What is micromanagement and how do you deal with it?

In this blog we'll look explain what micromanagement is, how it affects both employees and managers and discuss the signs of micromanagement you should keep a look our for.

15th May 2024

Ok, let's talk about the elephant in the room (or should we say, the hovering manager?): micromanagement. It's management style where your every move is scrutinised, your autonomy is thrown out the window, and your motivation takes a nosedive faster than a skydiver without a parachute.

But here's the thing - micromanagement isn't just annoying; it's pretty detrimental to employee morale, productivity, and overall success. And it’s not ideal when it comes to creating a thriving workplace.

In this blog post, we're going to look at what micromanagement is, how to handle being micromanaged, and how to avoid it if you are a manager. 

What is micromanagement? 

Firstly let’s break down what exactly micromanagement is. Micromanagement is when your manager is constantly breathing down your neck, checking every little thing you do, and doesn't trust you to do your job properly. It's like having someone watch over your shoulder while you work, making you feel suffocated and undervalued. Instead of giving you the freedom to do your tasks in your way, they want to control every step of the process. It can be frustrating and demoralising, and it often leads to employees feeling stressed out and micromanaged.

5 ways micromanagement impacts employees

1. Motivation? What motivation?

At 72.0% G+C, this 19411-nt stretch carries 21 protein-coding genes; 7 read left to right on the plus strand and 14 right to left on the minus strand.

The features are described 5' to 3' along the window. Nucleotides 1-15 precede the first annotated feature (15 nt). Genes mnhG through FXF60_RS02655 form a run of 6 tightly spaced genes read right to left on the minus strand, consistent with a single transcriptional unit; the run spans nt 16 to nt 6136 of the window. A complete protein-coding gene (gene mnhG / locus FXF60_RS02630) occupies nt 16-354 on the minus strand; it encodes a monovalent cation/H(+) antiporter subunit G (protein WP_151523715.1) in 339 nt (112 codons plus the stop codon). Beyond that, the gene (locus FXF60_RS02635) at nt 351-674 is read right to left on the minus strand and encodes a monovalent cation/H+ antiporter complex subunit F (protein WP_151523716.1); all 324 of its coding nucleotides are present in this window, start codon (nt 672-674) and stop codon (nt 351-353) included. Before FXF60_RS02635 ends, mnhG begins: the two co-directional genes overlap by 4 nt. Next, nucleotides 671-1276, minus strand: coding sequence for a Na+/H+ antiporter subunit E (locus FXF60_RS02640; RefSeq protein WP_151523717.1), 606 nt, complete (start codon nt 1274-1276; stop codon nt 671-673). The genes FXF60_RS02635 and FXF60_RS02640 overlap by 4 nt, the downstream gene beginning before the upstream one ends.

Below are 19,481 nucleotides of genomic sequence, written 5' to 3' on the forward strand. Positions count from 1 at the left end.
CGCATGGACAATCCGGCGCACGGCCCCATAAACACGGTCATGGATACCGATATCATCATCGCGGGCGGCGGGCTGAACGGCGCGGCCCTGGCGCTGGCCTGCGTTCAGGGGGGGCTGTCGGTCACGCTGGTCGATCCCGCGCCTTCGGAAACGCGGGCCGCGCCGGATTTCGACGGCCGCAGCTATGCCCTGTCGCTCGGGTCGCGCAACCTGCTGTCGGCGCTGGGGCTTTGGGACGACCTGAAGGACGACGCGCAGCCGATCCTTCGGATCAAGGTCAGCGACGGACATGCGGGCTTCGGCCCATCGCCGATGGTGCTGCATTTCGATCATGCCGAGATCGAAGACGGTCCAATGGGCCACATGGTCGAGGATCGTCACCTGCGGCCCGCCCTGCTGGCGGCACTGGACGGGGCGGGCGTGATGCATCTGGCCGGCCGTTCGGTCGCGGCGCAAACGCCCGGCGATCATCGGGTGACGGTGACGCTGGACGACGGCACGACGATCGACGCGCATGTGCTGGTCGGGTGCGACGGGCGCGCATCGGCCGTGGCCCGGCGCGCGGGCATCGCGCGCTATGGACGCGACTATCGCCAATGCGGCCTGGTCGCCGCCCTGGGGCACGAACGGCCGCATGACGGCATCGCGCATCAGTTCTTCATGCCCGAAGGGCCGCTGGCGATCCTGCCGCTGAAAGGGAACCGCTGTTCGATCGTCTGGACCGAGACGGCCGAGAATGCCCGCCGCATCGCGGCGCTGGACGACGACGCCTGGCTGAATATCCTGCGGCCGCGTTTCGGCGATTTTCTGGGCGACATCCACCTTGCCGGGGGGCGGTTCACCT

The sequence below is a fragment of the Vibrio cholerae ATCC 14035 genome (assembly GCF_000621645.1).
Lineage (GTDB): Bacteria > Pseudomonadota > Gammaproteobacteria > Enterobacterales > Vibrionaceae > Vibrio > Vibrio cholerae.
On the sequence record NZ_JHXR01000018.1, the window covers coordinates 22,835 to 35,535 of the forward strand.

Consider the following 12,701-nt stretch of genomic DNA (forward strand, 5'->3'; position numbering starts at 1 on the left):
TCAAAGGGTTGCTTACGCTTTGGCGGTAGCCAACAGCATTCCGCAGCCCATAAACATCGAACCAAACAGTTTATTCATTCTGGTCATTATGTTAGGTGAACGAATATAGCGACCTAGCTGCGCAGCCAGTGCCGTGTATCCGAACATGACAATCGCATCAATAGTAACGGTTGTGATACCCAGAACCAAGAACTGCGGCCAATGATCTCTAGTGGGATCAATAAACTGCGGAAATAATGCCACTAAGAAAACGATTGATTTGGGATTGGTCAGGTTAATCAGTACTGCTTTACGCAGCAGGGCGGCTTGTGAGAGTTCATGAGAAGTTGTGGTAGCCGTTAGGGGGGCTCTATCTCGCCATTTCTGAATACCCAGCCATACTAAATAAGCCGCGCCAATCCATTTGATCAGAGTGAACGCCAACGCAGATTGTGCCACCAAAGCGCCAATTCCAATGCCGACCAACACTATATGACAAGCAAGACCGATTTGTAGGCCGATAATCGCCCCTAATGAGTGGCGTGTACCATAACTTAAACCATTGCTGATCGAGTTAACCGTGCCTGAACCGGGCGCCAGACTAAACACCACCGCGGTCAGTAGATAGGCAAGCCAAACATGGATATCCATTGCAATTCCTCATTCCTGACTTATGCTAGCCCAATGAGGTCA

When employees feel like they're under a microscope 24/7, their motivation to go above and beyond tends to fizzle out faster. Constant scrutiny sends the message that you don't trust their abilities, leading to disengagement and a serious case of the "bare minimums."

2. Creativity, interrupted.

Micromanagers often insist on things being done their way or the highway, leaving little room for employees to flex their creative problem-solving muscles. When you're always told exactly what to do and how to do it, innovation takes a backseat to "just following orders."

3. Productivity takes a downfall

All those constant check-ins and status updates? They're not just annoying; they also waste a lot of time. When employees are spending more time reporting on their work than actually doing it, productivity takes a serious hit. 

4. Stress levels: through the roof

Working under a micromanager is like being stuck in a pressure cooker with no release valve. The constant need to meet unrealistic expectations and the fear of making mistakes can lead to sky-high stress levels, burnout, and even health issues.

5. Turnover, and not the delicious pastry kind

When employees feel suffocated by micromanagement, they're more likely to start eyeing the exit signs and looking for a new job. High turnover rates are costly and disruptive, and a big red flag that the management style might be the problem.

Signs you're being micromanaged

How do you know if you're being micromanaged? Here are some common signs:

  • Your manager constantly checks in on you and wants to know every detail of your work. 
  • You're given little to no autonomy or decision making authority.
  • Your manager frequently changes or criticises your work, even for minor details.